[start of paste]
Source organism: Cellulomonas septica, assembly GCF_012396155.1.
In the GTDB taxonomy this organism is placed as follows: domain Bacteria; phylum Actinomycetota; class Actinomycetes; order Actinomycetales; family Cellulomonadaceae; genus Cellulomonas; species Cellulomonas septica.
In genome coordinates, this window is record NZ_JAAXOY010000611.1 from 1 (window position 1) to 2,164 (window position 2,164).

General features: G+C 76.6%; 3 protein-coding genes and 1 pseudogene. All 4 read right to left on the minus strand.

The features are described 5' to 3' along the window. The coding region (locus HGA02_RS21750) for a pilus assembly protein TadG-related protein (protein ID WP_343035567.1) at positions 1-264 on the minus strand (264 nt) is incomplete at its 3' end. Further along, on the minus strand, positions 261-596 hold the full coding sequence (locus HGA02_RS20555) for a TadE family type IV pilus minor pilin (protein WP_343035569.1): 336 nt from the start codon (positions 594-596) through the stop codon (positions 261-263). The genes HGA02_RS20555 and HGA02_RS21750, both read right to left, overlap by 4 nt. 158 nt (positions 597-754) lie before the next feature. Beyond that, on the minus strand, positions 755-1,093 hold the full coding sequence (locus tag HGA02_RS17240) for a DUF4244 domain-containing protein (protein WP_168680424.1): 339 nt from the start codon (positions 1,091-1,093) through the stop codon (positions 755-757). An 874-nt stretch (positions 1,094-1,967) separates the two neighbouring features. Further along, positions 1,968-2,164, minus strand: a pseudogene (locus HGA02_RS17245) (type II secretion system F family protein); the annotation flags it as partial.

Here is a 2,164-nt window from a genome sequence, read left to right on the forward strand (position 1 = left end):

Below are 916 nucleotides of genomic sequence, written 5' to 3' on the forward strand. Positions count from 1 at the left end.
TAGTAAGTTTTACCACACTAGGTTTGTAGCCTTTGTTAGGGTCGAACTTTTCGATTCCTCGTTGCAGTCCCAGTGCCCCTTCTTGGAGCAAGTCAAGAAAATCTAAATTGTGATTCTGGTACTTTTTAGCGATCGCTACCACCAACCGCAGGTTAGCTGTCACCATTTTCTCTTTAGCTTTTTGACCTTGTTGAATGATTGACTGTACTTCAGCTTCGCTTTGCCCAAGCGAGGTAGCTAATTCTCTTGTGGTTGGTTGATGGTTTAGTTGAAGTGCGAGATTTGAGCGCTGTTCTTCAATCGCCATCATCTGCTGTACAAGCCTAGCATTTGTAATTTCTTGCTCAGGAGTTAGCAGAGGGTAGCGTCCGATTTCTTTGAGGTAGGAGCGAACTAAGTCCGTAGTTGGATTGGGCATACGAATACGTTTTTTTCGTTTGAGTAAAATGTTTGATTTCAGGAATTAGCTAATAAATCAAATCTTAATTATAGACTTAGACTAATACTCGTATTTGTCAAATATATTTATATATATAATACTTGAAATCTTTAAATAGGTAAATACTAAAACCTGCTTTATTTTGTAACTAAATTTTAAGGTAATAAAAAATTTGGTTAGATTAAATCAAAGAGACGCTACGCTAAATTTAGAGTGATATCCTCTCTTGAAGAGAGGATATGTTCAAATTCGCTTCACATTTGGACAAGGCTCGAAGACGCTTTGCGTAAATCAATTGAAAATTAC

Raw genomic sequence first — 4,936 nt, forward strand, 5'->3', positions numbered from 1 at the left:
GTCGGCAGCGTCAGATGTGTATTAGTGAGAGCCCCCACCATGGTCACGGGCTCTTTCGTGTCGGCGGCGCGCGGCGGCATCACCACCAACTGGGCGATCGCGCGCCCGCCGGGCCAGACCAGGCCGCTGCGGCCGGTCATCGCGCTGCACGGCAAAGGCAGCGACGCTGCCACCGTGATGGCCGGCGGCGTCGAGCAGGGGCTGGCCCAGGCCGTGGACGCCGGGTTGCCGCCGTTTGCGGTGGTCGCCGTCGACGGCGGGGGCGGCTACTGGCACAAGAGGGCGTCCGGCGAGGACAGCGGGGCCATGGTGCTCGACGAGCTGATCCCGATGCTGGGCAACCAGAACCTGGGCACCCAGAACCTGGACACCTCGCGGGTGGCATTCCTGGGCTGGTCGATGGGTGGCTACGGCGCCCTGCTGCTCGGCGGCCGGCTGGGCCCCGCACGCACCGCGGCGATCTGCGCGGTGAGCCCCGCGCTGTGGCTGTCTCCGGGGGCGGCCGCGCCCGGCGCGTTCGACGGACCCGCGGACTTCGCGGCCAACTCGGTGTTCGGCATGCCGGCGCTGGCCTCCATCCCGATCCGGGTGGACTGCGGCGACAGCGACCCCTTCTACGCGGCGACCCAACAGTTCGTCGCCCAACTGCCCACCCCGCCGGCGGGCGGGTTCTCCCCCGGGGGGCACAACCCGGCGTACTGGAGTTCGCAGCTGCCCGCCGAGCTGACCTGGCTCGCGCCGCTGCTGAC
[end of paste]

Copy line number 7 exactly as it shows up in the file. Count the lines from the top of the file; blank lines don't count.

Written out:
Below are 916 nucleotides of genomic sequence, written 5' to 3' on the forward strand. Positions count from 1 at the left end.